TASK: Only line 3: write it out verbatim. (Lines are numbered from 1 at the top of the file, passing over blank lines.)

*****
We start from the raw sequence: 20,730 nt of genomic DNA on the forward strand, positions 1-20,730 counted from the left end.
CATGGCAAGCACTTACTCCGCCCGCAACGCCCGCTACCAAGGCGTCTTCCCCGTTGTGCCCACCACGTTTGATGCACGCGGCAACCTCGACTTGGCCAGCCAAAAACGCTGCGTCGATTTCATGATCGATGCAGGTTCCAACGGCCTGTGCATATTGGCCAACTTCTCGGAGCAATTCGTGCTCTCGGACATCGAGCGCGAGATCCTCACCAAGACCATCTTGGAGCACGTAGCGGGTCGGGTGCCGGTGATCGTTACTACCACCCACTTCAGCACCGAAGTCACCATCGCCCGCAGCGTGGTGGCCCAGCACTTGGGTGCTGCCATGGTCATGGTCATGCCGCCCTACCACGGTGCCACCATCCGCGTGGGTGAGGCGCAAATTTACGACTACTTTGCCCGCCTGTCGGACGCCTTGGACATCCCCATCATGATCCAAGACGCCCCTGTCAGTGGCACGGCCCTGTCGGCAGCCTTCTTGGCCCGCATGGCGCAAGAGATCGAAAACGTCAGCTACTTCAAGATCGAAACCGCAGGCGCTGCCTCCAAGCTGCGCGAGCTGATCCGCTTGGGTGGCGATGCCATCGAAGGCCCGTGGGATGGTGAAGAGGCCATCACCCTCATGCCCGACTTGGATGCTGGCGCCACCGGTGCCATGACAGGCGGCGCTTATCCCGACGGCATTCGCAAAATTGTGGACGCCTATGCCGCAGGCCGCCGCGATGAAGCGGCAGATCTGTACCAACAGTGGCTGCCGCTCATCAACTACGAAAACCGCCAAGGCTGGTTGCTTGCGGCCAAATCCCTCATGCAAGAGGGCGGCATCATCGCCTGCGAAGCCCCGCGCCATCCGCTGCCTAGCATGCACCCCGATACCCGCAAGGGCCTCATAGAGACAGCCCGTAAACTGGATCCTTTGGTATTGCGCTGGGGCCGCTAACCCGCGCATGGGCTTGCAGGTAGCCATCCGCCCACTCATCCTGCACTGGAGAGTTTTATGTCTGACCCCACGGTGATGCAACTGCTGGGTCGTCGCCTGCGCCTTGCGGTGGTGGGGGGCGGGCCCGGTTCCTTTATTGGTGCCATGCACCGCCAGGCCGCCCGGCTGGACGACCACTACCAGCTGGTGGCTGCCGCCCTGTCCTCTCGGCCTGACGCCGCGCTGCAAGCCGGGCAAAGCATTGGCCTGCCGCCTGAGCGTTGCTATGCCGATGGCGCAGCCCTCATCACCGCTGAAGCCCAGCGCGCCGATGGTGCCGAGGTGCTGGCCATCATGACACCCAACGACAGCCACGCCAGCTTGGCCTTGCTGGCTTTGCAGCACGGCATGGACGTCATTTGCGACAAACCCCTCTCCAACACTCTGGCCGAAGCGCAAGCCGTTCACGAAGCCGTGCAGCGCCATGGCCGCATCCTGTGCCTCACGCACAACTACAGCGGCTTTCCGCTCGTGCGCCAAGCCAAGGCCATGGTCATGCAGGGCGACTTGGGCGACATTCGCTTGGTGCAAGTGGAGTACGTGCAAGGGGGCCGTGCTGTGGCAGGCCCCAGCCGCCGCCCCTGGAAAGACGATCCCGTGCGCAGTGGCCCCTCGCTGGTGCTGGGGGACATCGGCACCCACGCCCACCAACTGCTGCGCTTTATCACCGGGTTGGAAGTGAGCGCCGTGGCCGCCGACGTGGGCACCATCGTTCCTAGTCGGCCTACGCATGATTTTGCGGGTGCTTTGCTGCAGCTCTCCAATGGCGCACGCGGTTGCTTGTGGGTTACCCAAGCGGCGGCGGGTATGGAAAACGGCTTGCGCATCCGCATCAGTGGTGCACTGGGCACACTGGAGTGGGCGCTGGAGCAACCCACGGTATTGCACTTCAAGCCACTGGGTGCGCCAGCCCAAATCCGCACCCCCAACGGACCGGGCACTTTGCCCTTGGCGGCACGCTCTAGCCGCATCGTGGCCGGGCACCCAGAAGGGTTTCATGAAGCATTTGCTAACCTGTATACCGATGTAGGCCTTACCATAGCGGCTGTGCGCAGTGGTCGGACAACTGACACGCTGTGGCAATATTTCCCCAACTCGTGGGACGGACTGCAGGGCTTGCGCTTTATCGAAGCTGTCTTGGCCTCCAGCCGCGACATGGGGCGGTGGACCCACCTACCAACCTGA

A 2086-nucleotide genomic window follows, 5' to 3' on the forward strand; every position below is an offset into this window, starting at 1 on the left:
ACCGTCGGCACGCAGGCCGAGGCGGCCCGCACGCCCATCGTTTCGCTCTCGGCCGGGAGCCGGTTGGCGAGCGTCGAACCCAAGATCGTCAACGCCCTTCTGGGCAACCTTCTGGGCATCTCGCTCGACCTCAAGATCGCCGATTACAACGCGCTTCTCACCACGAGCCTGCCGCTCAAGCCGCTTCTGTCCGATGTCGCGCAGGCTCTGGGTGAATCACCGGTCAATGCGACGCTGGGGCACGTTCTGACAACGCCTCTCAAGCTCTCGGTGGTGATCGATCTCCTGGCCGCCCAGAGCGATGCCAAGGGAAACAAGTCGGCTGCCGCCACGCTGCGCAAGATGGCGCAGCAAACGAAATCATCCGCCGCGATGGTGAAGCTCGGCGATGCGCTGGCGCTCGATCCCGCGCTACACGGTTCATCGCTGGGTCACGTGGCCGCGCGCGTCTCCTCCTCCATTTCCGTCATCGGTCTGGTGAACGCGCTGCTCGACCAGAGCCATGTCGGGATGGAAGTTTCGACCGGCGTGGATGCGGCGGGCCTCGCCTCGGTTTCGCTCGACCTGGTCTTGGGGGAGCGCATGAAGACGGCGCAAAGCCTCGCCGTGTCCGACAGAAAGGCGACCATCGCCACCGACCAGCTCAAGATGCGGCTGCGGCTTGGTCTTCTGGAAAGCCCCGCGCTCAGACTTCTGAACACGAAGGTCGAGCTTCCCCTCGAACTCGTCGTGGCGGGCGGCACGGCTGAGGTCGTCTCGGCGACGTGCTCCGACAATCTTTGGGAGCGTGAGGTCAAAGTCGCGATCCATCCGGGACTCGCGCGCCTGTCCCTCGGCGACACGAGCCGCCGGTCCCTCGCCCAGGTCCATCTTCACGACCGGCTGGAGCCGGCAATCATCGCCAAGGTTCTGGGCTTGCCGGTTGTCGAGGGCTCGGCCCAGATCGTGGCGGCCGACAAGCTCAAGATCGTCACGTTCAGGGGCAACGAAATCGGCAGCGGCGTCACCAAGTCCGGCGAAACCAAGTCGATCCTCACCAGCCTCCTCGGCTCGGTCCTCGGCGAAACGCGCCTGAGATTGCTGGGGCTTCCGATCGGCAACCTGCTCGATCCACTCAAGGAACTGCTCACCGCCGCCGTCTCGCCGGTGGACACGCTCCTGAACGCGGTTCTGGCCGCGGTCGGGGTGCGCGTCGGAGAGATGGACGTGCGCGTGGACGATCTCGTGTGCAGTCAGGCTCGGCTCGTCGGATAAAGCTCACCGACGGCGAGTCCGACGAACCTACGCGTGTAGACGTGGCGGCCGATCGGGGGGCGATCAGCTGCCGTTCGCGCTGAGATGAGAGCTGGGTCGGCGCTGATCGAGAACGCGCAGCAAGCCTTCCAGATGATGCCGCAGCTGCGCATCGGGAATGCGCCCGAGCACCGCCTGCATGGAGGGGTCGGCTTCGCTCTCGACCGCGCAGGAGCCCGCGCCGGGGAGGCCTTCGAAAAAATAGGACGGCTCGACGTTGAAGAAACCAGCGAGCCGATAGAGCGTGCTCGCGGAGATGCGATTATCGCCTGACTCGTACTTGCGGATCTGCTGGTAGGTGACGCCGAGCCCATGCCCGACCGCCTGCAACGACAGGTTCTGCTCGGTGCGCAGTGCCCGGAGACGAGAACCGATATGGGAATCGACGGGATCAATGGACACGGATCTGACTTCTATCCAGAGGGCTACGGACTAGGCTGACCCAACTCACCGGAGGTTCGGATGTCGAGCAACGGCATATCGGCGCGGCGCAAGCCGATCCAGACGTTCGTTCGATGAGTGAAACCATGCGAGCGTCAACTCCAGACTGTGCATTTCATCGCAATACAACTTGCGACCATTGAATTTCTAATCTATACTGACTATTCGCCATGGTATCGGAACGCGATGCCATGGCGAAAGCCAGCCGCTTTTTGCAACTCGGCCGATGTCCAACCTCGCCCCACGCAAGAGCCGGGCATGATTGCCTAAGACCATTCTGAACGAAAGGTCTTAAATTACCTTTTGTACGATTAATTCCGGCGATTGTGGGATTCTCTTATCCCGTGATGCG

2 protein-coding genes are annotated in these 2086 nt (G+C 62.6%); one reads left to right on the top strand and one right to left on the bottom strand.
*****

A 2086-nucleotide genomic window follows, 5' to 3' on the forward strand; every position below is an offset into this window, starting at 1 on the left: